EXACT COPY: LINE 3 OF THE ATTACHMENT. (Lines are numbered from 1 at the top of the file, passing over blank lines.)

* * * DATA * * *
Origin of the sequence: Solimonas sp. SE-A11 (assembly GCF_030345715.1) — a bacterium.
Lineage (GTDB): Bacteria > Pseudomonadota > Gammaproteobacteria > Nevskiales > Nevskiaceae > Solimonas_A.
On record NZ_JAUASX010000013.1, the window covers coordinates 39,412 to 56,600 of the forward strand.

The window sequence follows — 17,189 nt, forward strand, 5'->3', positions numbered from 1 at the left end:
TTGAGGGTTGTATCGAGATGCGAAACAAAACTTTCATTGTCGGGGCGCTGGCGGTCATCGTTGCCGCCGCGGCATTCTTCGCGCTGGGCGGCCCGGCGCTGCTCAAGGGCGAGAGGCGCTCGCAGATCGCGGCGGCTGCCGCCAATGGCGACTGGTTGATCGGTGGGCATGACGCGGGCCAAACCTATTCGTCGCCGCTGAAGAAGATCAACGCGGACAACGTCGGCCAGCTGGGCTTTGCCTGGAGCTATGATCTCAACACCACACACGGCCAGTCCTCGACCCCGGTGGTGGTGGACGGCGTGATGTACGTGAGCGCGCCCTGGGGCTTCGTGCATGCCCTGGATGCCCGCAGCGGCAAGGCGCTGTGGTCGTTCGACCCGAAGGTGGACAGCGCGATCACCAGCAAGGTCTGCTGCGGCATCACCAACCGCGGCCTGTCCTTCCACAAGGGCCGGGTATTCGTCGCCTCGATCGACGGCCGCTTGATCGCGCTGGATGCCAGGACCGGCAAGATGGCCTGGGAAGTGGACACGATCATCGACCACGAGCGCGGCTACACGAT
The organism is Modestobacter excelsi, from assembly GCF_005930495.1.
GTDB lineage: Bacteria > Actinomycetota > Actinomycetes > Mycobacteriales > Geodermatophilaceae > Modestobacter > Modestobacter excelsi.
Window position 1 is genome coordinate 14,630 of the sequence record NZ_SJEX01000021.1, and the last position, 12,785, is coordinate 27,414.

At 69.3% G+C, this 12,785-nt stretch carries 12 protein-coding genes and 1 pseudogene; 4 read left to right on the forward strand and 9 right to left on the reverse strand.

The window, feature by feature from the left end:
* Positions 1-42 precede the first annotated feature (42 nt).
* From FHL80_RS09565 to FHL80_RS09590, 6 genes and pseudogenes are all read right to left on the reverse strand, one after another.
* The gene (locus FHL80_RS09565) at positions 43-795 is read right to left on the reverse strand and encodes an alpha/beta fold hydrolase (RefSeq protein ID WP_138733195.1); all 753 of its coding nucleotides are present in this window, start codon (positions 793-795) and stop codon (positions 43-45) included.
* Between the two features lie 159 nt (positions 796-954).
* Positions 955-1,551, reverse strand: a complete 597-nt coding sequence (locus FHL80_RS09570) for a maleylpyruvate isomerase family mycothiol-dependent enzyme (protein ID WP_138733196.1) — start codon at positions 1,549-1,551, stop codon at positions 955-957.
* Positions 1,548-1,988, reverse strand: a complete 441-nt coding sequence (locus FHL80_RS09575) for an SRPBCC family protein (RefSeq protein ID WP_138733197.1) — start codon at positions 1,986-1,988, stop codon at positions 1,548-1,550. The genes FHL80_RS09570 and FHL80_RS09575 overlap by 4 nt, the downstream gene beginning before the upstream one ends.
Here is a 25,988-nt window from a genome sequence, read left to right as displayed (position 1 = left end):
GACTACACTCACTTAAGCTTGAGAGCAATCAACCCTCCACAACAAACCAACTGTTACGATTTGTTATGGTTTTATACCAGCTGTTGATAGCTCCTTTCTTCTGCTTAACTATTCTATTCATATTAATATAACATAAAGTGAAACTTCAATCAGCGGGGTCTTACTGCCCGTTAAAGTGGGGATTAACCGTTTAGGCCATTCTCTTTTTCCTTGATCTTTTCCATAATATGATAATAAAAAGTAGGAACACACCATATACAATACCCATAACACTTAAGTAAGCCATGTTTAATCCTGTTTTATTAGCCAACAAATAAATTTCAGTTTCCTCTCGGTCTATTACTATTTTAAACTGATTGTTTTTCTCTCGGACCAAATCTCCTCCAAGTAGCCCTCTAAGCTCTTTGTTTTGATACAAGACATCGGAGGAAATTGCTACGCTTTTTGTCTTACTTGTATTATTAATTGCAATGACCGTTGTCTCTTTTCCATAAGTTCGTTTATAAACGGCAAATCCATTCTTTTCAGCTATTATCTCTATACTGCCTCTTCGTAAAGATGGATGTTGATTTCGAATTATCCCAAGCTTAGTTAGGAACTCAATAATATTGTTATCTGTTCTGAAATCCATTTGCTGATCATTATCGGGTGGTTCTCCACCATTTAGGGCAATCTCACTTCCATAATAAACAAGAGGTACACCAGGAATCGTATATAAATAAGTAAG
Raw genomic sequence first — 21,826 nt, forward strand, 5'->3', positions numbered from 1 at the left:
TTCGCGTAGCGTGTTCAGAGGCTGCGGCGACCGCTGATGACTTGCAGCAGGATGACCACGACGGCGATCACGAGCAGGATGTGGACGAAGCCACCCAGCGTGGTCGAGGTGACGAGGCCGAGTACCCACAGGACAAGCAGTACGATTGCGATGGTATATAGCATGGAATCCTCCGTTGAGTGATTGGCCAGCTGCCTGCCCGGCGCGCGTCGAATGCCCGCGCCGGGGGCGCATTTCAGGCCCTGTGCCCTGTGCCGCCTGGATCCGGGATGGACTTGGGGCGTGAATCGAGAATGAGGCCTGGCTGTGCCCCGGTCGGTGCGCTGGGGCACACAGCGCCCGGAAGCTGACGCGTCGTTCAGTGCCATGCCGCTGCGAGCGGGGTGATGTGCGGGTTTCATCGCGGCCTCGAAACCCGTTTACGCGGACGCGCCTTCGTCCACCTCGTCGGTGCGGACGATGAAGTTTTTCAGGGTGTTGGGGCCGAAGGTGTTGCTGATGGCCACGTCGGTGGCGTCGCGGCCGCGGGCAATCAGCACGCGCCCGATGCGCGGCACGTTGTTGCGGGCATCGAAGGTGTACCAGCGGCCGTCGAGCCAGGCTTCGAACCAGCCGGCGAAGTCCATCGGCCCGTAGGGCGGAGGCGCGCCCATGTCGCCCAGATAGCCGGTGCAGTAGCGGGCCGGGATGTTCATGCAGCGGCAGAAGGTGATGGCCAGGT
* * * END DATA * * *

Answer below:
On record NZ_JAUASX010000013.1, the window covers coordinates 39,412 to 56,600 of the forward strand.